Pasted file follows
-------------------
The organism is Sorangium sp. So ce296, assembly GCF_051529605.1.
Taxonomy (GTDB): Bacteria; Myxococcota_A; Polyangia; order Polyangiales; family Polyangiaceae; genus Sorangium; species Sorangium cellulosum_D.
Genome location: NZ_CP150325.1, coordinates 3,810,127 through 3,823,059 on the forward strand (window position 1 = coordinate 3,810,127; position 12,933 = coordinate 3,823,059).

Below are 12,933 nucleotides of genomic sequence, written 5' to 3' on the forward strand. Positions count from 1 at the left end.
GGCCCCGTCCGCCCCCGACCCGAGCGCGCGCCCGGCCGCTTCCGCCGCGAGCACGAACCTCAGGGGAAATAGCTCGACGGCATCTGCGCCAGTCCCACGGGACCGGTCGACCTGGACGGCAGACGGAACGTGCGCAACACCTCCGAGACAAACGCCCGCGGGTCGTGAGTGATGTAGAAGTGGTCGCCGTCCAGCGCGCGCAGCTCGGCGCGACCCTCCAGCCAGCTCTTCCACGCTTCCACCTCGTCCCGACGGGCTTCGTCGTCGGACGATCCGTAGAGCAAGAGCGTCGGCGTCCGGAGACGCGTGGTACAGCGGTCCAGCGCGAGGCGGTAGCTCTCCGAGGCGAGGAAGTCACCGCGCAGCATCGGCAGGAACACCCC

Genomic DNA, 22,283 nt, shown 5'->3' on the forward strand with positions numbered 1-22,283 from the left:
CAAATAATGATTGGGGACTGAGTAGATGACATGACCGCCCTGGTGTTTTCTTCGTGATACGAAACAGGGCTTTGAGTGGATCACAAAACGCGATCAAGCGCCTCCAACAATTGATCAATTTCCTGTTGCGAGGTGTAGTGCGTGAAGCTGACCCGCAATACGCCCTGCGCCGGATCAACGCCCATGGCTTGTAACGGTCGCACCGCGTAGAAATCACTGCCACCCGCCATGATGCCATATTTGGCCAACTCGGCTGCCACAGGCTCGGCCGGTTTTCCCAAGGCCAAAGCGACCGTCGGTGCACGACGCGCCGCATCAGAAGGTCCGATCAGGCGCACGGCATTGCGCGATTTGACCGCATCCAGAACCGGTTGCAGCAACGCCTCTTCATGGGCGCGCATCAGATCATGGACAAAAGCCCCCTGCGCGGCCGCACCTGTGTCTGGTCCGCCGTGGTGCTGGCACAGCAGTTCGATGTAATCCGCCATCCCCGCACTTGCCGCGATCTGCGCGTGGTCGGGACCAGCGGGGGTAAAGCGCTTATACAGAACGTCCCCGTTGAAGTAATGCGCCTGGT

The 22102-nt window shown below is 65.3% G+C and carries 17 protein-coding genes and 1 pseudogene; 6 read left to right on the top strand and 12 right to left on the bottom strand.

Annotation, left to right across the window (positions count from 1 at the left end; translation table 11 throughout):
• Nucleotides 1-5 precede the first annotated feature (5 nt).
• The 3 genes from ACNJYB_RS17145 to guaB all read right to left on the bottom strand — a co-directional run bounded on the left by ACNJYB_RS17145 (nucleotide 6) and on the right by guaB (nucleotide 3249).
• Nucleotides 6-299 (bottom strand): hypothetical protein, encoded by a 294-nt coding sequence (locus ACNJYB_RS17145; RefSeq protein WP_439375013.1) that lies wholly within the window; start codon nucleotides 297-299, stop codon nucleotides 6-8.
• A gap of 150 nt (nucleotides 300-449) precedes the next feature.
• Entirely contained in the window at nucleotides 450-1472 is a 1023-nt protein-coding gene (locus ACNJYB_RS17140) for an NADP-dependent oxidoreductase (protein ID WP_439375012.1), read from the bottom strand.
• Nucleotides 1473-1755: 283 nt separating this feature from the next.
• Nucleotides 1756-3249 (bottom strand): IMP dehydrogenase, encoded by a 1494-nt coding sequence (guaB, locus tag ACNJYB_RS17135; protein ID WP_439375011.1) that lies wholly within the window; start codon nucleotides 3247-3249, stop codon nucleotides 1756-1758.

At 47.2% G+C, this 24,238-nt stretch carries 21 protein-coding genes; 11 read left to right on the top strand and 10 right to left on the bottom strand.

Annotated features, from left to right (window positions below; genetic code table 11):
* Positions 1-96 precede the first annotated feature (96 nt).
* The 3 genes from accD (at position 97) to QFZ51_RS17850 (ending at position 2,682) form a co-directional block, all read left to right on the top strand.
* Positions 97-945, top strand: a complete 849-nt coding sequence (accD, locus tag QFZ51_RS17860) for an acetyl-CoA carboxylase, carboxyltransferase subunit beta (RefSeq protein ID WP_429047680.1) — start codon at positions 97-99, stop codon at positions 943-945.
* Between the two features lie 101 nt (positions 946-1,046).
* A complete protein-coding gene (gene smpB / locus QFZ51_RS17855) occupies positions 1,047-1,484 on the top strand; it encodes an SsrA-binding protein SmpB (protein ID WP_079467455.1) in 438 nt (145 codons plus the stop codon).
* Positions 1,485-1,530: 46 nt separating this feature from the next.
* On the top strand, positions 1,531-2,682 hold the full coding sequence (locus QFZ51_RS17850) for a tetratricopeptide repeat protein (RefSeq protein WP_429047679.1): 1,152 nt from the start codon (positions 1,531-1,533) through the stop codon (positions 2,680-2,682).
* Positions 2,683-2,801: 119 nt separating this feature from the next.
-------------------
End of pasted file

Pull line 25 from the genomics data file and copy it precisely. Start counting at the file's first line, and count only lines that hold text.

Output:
* On the top strand, positions 1,531-2,682 hold the full coding sequence (locus QFZ51_RS17850) for a tetratricopeptide repeat protein (RefSeq protein WP_429047679.1): 1,152 nt from the start codon (positions 1,531-1,533) through the stop codon (positions 2,680-2,682).